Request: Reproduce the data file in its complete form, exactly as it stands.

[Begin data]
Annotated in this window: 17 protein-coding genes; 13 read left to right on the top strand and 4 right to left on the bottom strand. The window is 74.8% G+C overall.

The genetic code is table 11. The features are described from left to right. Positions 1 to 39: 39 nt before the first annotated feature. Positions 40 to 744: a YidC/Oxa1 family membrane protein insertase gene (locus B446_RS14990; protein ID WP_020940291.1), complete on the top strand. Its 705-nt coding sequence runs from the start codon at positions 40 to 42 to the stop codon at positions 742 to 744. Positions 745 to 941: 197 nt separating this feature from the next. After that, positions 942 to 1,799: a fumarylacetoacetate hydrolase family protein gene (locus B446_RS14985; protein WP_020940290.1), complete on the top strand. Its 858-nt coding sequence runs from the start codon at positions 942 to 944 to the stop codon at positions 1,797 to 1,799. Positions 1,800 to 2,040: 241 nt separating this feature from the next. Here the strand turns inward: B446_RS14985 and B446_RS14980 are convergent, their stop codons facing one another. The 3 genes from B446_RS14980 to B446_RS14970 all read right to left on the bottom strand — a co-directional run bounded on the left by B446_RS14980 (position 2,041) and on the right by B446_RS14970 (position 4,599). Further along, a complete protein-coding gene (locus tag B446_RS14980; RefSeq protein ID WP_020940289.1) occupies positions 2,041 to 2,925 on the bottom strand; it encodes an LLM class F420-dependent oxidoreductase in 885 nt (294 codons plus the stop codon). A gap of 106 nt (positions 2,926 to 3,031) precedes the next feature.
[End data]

Annotated in this window: 17 protein-coding genes; 13 read left to right on the top strand and 4 right to left on the bottom strand. The window is 74.8% G+C overall.

The genetic code is table 11. The features are described from left to right. Positions 1 to 39: 39 nt before the first annotated feature. Positions 40 to 744: a YidC/Oxa1 family membrane protein insertase gene (locus B446_RS14990; protein ID WP_020940291.1), complete on the top strand. Its 705-nt coding sequence runs from the start codon at positions 40 to 42 to the stop codon at positions 742 to 744. Positions 745 to 941: 197 nt separating this feature from the next. After that, positions 942 to 1,799: a fumarylacetoacetate hydrolase family protein gene (locus B446_RS14985; protein WP_020940290.1), complete on the top strand. Its 858-nt coding sequence runs from the start codon at positions 942 to 944 to the stop codon at positions 1,797 to 1,799. Positions 1,800 to 2,040: 241 nt separating this feature from the next. Here the strand turns inward: B446_RS14985 and B446_RS14980 are convergent, their stop codons facing one another. The 3 genes from B446_RS14980 to B446_RS14970 all read right to left on the bottom strand — a co-directional run bounded on the left by B446_RS14980 (position 2,041) and on the right by B446_RS14970 (position 4,599). Further along, a complete protein-coding gene (locus tag B446_RS14980; RefSeq protein ID WP_020940289.1) occupies positions 2,041 to 2,925 on the bottom strand; it encodes an LLM class F420-dependent oxidoreductase in 885 nt (294 codons plus the stop codon). A gap of 106 nt (positions 2,926 to 3,031) precedes the next feature.